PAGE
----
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    December 10, 2008  
FTC; eBay;
AOL; Duane Morris


We don’t think about the Supreme Court while holiday shopping, but maybe we should. In last year’s Leegin decision, the Court held that it’s no longer a per se violation of the Sherman Act for manufacturers to set minimum retail prices for goods. Some discount retailers are up in arms, and last week the American Antitrust Institute convened a high-profile panel at the National Press Club (fittingly, above a Filene’s Basement) highlighting their opposition to the practice.


With AAI President Bert Foer (right), Seth Bloom, GC of the Senate Judiciary Committee’s Antitrust Subcommittee, weighed in against “vertical price fixing,” noting that when allowed for a period in the 20th Century under state “fair trade laws,” consumer prices were 18-24% higher than in states without such laws. Seth works under Sen. Herb Kohl (D-WI) -- yep, as in the Kohl department store chain --  and early next Congress he’s introducing a bill to amend Sherman Act § 1 to make vertical price fixing illegal. Endorsed by 34 state AGs, it needs new sponsors after Senators Clinton and Biden found other employment.


Federal Trade Commish Pamela Jones Harbour smiled for our camera after registering dissatisfaction with the Leegin result. While manufacturer price rules that, say, keep those Nine West shoes out of your budget can still in theory be found invalid under a “rule of reason” analysis, Commissioner Harbour noted her fear that proof problems would mean Leegin gives manufacturers carte blanche to set prices. She favors a rule of presumptive illegality (rebuttable with evidence of no harm to consumers), and is setting up workshops at the FTC with members of the industry to gather facts about pricing experiences and “fill the evidentiary void.”


eBay deputy GC Tod Cohen noted the transparent Internet makes it easy for manufacturers to enforce price floors, even against mom and pop retailers. Tod brought some Silicon Valley sizzle—he was mobbed by an NPR crew afterward and appeared on FOX News, but he took time out for Bisnow to tell us that eBay’s other government affairs priority is “distance sales taxes.” Under a 1992 Supreme Court ruling, states can’t require retailers to collect taxes in states where they don’t have a physical presence, though Congress has authority to grant states that authority. We’re going to order those Santa Clause salt-and-pepper shakers now just to be safe.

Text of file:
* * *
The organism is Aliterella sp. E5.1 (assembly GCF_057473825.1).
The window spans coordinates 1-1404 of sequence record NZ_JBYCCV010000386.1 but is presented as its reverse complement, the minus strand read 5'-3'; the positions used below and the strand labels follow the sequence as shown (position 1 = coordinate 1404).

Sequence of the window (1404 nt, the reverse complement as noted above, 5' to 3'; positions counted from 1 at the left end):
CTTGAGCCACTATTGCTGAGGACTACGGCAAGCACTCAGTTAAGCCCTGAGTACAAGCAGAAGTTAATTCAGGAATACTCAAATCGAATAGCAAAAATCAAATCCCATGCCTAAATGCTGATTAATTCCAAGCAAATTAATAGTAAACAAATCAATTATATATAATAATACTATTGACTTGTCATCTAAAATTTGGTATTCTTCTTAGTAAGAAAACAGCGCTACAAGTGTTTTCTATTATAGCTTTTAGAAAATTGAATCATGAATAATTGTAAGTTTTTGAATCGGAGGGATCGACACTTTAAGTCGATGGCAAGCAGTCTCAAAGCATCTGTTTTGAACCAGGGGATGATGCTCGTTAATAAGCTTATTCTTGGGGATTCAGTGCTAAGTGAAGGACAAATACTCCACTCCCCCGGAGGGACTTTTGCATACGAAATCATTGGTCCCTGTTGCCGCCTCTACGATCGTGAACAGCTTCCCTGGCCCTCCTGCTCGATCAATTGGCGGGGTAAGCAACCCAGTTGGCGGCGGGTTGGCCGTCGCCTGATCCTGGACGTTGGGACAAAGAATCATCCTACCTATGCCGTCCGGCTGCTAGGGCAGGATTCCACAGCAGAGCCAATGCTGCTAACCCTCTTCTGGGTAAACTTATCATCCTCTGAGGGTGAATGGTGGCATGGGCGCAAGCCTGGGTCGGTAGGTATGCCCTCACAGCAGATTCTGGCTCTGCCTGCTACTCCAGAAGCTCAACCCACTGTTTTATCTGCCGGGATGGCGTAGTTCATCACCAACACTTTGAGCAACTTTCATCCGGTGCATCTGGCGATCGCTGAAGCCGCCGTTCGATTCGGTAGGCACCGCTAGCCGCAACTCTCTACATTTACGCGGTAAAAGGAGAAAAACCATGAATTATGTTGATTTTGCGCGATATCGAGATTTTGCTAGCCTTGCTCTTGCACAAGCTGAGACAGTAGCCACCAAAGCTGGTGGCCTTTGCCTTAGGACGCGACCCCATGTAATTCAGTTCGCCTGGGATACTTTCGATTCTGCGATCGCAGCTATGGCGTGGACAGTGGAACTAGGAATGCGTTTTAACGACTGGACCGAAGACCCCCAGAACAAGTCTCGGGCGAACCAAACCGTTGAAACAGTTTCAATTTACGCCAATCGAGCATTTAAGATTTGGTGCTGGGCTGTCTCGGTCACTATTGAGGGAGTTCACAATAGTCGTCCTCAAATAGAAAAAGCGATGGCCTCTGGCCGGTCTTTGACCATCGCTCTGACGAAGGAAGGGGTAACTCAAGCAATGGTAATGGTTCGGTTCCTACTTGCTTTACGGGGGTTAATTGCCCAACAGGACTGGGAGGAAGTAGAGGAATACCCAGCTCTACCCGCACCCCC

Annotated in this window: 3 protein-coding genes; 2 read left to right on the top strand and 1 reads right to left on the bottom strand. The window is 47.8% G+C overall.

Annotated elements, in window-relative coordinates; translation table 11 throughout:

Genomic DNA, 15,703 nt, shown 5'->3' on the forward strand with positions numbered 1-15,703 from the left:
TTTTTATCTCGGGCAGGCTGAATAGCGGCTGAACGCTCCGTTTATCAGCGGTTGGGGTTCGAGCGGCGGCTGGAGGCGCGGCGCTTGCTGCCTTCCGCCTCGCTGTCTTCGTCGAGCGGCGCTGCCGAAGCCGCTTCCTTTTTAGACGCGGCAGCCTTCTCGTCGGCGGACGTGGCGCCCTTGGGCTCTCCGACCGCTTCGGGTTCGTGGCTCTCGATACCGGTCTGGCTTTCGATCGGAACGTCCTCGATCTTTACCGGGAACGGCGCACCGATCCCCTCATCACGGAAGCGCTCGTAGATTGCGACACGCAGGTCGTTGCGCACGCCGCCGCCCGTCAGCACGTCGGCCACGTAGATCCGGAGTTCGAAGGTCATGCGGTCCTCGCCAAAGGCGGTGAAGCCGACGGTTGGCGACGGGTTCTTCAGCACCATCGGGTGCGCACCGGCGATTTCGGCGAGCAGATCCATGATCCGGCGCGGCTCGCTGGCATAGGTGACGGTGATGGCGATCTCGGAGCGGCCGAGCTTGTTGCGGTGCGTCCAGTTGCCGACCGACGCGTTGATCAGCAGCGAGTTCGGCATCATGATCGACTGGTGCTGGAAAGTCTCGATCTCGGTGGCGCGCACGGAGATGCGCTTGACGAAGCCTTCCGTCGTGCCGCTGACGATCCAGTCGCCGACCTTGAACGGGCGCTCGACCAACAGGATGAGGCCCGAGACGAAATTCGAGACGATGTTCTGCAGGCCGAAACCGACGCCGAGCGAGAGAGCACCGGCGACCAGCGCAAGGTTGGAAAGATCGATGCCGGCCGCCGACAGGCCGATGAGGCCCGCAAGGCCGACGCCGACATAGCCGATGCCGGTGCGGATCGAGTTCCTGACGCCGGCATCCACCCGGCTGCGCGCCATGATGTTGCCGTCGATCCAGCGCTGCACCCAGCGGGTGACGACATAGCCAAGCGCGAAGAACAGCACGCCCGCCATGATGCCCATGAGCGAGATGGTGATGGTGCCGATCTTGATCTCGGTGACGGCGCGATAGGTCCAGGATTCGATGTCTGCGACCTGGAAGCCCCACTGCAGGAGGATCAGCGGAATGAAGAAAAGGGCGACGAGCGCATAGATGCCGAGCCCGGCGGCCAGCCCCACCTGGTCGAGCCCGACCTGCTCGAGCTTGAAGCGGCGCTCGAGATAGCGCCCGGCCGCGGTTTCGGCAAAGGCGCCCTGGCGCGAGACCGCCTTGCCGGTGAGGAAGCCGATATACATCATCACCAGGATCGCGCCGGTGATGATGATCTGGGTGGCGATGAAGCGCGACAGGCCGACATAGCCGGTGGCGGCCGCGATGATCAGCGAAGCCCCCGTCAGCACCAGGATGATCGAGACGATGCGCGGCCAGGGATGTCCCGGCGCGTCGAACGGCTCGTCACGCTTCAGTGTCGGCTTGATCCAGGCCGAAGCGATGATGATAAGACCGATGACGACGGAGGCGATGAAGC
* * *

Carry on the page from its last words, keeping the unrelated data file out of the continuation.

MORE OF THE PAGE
Clothes for a Cause

We’re tempted to say you shouldn’t judge this crew by their clothes—but actually, you should. These board members of Gifts for the Homeless were hard at work running the 20th annual clothing drive on Friday: Joe Edmondson of Foley & Lardner, Carol Weiser of Sutherland (GFTH President), Walt Lohmann of Kirkland & Ellis (who rocked out at the group’s summer Battle of the Law Firm Bands), and James Villa, Asst. GC for litigation and antitrust at AOL. The group took in donations from 80 firms, in-house departments, and government agencies (24-foot vans were dispatched for pick-ups at the biggest firms) and distributes clothes to 75 shelters and other groups.


Foley & Lardner had just dropped off a literal truckload of clothes when we stopped by. The donations were stacked in his huge pile, ready for an army of 300-400 volunteers to sort them by gender, type, and age group over the weekend. This pic was taken moments after James and Isobel Insua-Garcia of international trade firm Sandler Travis & Rosenberg heaved a bag of clothes from your correspondent onto the pile (destined no doubt for the “way out of style” category). James tells us the group has zero overhead—even the costs for their website (www.gfth.org) are paid for out of the directors’ own pockets. This year’s take, an impressive 4,500 bags of clothes, set a new high.

Behind the Headlines

We’re peeling back the curtain here to show you the good people who put us on the trail of hot legal stories: members of the Law Firm Media Professionals, a group started by Duane Morris’s media guru Joshua Peck, center, down from Philly last week for the group’s soiree at Il Mulino. (We put it last on a long night of events, confident our media friends would still be partying.) Food and drink came courtesy of sponsor Hellerman Baretz, represented by founder John Hellerman, right. Duane Morris brass arrived in the form of DC managing partner Doug Woloshin (apparently a sucker for good Italian), joined by media types Kim Bell of McKenna Long and Beth Huffman of Dechert.

John Ford, Bisnow’s Legal Editor, encourages you all to become law firm media amateurs and send him your best stories ideas. Send to john@bisnow.com.

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Casa Noble
Andrews Kurth
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